Brexit to Brentrance: Why Britain Should Switch Membership from the EU for the EEU

by James Buckham (June 2016)

2018:  The world’s press gather in London to watch Prime Minister Boris Johnson ratify the United Kingdom’s membership of the Eurasian Economic Union. Addressing Tigran Sargsyan, the Chaiman of the Eurasian Commission, in Russian, Mr Johnson hailed this “promising, forward-looking new era” in British economic and diplomatic relations as the sixth and newest member of a trade bloc stretching from Vladivostok to Belfast.

If this sounds like a madman’s dream, it is not a particularly insane one. With little less than a month before voters go to the polls to decide whether their decades-long EU affair is worth the effort anymore, Britain could soon be looking for a new circle of friends. Meanwhile, the EEU ménage à cinq – comprising Russia, Kazakhstan, Belarus, Armenia and Kyrgyzstan – could be forgiven for feeling a member short since two-thirds of Ukraine started leaning westwards back in 2014.

Switching membership of the EU for the EEU could have more to it than just serendipitous timing. Once you start to look past the seemingly innate absurdity of such an arrangement, the potential benefits seem so obvious you feel slightly silly about not seeing them earlier.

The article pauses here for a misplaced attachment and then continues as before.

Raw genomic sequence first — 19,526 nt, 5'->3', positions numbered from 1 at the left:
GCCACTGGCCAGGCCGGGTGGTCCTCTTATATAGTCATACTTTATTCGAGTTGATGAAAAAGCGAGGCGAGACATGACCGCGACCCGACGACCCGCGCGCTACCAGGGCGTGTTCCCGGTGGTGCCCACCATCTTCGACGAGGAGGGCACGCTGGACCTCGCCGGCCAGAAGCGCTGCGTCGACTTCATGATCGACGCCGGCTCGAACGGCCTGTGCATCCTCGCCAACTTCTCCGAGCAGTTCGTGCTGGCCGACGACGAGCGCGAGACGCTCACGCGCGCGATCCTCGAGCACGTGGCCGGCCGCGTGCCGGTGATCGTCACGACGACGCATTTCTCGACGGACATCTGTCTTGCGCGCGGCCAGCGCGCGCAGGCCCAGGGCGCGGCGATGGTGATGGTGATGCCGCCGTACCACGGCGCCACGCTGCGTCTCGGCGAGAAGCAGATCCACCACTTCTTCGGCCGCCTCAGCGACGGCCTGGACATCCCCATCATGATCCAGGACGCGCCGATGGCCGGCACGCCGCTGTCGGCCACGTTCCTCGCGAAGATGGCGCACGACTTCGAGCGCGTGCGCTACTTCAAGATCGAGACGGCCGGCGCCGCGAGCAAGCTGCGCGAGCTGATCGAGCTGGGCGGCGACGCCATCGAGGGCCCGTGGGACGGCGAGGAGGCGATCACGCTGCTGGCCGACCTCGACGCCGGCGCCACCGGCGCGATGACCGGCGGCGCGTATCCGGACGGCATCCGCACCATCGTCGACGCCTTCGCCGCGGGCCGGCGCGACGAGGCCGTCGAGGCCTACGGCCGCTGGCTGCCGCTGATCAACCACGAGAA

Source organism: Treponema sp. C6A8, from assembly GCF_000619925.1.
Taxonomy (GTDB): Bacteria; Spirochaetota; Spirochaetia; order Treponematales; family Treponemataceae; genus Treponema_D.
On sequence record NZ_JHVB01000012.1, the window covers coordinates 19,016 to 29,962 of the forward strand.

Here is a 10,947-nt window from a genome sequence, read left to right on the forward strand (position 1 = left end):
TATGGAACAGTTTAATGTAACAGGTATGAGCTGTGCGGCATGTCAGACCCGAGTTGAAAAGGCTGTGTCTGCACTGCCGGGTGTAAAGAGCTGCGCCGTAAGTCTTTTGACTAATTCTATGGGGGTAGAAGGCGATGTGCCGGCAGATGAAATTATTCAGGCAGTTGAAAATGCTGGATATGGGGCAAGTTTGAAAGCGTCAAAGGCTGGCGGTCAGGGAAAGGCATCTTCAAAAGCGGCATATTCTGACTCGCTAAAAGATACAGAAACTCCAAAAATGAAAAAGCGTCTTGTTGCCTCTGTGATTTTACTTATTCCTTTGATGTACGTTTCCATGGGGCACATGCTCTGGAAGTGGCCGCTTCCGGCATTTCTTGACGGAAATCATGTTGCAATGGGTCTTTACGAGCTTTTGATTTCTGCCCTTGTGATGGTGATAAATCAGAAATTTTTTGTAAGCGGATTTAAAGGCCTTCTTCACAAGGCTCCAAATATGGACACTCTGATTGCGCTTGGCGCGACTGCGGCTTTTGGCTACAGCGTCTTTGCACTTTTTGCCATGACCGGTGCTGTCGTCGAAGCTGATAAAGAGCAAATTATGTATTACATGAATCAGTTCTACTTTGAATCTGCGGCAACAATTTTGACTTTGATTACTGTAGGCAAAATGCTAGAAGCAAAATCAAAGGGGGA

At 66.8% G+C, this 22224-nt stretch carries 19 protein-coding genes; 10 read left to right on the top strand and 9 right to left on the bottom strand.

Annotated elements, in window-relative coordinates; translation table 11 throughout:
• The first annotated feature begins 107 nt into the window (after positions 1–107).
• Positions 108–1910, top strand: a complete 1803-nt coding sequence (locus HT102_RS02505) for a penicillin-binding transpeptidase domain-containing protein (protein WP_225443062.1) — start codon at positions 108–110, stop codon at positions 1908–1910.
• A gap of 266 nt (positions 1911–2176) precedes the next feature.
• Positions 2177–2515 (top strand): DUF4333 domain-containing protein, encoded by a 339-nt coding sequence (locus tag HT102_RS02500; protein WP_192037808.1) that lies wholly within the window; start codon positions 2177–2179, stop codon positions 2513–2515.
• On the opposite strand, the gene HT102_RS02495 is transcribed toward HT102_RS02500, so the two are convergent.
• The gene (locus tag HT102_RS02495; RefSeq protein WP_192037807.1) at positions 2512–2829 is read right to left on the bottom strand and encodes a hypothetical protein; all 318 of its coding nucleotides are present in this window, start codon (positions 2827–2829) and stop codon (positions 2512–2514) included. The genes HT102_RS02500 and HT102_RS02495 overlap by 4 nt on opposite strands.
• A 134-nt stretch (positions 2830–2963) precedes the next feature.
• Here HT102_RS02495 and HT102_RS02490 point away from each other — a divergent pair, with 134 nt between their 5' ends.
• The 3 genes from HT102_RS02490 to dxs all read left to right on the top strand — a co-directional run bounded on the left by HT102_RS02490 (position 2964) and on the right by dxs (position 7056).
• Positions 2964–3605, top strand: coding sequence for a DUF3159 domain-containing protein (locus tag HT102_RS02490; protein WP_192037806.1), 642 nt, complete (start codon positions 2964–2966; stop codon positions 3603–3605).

Firstly, the EEU rests on a very British notion: that of being in a trade bloc, not a political super-state. This was laid down in no uncertain terms by Kazakhstan’s officials who have opposed erosion of national sovereignty and the concept of a Eurasian parliament from the outset[1]. It is the antithesis of the “ever closer union” which sits so uncomfortably with the British public and from which Cameron was so keen to negotiate an opt-out.

Secondly there is an attractive balance between the economic strengths and weakness offered by each side. Greater access to British services, world leading education and hi-tech industry would be highly prized by EEU members. In particular, British know-how and investment through companies such as BP could prove a massive boon in unlocking Russian and Kazakh shale gas and deep water reserves[2]. In return the existing EEU states contain vast amounts of natural resources and agricultural potential which could help reinvigorate British industry and provide food security to an island which long ago lost the capacity to feed its relentlessly expanding population. 

This latter point ties in with the wider theme of long term geo-political security. As the Middle East and North Africa continue to destabilize amid jihadism, Sunni/Shia schisms, climate change and piracy, long established trade routes through the Suez and round West Africa look increasingly precarious in the long term. A flow of shipping from the UK to Archangelsk and St Petersburg exporting high end manufactured goods and importing necessities would provide secure trade routes as well as having the potential to boost the port towns of Britain’s North and East that have so often borne the brunt of economic decline.





James Buckham is a writer on 20th century history and literature.


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